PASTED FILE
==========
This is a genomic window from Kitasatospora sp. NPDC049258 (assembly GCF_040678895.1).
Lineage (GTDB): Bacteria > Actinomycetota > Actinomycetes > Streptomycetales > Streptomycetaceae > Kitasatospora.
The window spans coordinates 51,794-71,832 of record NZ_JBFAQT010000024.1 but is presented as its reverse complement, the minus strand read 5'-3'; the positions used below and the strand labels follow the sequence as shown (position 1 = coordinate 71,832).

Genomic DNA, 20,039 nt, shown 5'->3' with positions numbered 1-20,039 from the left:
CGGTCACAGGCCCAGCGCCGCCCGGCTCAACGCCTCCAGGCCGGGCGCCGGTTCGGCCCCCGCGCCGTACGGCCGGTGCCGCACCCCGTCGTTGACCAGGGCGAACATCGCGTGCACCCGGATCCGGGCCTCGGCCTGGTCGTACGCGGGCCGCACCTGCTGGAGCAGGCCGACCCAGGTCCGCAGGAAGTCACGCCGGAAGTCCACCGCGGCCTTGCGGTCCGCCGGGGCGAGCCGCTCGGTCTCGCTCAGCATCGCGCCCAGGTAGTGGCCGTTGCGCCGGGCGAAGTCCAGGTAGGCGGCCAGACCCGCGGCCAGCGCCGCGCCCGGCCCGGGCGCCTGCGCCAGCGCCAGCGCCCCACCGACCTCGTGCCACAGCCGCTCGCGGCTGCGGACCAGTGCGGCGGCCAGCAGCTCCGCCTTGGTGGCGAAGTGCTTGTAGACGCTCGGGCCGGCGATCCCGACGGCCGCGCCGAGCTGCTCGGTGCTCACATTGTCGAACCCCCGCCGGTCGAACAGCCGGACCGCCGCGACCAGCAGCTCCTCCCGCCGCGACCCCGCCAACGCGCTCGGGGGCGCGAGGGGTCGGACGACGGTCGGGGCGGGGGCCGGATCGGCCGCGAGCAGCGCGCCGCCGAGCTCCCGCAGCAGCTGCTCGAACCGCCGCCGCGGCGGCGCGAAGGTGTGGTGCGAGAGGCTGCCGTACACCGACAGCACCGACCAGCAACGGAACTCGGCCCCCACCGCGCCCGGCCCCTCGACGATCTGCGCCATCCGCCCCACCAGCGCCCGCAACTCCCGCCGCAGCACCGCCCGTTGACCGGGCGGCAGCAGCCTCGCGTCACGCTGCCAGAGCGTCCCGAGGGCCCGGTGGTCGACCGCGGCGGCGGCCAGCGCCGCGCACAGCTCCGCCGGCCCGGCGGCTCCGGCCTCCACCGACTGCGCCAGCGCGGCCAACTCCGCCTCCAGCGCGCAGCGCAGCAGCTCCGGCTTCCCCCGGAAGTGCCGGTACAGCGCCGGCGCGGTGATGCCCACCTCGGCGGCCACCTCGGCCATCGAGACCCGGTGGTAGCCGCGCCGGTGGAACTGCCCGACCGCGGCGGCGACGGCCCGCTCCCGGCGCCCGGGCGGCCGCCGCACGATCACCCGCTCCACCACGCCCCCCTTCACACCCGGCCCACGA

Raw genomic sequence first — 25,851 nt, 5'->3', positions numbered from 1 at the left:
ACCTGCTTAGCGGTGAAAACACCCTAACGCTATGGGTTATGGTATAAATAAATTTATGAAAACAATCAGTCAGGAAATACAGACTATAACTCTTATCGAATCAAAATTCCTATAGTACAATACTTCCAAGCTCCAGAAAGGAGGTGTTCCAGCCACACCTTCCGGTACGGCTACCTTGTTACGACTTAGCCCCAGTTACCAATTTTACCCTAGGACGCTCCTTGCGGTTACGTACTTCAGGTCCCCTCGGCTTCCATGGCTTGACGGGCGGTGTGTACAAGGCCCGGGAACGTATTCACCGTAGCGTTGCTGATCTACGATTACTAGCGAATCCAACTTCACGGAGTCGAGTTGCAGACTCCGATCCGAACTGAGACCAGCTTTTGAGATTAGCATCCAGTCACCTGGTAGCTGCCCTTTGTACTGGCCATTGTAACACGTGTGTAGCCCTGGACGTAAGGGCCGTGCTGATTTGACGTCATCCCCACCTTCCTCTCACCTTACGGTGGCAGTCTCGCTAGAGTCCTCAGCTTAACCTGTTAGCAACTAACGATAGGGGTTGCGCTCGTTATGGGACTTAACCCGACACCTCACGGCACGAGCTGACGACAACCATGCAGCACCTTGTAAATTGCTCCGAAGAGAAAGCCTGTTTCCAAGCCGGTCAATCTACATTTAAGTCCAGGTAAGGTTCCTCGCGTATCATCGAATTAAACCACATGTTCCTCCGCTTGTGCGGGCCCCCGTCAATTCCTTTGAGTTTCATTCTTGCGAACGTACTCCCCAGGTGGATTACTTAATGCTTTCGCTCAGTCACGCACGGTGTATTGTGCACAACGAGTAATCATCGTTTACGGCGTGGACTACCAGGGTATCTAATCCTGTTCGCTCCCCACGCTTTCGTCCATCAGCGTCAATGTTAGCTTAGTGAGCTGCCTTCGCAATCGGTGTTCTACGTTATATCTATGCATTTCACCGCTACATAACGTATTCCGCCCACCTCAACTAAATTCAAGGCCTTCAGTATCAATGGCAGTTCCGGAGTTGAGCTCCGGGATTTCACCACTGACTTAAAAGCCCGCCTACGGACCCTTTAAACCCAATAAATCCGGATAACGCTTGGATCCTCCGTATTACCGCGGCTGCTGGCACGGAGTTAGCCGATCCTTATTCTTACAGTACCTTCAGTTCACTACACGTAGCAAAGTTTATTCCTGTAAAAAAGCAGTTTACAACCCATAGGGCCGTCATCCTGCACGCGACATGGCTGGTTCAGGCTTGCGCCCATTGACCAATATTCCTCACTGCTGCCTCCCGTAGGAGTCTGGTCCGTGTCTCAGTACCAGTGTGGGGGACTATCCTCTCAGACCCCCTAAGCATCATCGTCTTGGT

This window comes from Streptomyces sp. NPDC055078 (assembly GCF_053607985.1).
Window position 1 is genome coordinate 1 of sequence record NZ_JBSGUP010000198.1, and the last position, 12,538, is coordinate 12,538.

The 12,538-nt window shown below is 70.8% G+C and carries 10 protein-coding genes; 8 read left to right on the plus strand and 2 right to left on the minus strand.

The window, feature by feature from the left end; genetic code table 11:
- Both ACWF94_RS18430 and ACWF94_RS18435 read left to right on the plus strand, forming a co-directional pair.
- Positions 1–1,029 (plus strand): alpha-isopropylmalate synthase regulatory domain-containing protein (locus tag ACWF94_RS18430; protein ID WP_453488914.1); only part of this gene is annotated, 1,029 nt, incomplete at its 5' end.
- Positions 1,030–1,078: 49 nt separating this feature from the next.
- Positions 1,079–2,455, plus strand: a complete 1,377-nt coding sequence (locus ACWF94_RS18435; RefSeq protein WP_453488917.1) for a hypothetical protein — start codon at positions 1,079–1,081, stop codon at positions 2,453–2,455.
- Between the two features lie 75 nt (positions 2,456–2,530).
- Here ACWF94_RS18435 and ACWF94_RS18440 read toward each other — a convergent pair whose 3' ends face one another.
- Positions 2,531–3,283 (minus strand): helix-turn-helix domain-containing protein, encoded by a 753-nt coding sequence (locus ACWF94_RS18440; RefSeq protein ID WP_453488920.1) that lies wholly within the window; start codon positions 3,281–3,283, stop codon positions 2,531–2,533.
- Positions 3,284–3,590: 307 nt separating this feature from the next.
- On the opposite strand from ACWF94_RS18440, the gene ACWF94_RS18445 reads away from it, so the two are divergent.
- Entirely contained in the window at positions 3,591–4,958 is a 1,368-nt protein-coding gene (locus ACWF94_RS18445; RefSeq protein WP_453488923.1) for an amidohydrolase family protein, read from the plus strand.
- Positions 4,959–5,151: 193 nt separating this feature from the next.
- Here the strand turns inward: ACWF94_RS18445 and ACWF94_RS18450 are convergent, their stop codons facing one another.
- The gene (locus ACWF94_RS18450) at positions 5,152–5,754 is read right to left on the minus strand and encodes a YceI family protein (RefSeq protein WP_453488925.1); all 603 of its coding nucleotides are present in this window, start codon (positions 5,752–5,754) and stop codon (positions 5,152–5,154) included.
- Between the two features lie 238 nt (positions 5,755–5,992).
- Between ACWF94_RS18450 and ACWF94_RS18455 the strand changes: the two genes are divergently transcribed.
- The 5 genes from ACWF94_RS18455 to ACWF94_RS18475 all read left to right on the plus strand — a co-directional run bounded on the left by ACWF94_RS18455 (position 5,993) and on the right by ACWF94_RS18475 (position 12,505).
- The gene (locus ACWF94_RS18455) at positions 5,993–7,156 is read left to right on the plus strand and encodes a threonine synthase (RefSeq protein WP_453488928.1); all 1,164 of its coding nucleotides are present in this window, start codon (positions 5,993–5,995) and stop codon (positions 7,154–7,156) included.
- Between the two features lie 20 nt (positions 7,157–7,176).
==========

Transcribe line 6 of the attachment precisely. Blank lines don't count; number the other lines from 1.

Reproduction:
Raw genomic sequence first — 25,851 nt, 5'->3', positions numbered from 1 at the left: